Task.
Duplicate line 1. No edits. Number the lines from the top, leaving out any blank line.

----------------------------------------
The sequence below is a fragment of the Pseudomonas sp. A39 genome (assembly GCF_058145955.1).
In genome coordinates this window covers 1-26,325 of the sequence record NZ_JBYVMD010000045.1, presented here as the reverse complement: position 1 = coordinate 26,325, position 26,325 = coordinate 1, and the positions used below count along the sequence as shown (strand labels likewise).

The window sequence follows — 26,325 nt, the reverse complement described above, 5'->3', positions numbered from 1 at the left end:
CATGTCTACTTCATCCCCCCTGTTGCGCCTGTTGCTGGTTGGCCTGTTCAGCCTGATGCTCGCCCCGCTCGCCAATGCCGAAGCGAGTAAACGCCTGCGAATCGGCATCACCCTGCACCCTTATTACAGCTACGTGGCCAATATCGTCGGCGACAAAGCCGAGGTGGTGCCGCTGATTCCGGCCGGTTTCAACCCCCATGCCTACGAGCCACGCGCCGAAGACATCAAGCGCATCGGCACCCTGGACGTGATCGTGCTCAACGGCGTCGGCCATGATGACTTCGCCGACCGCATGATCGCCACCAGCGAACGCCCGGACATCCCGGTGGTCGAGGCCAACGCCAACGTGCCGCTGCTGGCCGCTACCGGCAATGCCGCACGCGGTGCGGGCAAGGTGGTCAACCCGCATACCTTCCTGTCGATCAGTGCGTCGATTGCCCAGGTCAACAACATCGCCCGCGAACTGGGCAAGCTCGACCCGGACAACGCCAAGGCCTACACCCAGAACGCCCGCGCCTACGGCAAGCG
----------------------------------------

The sequence below is a fragment of the Pseudomonas sp. A39 genome (assembly GCF_058145955.1).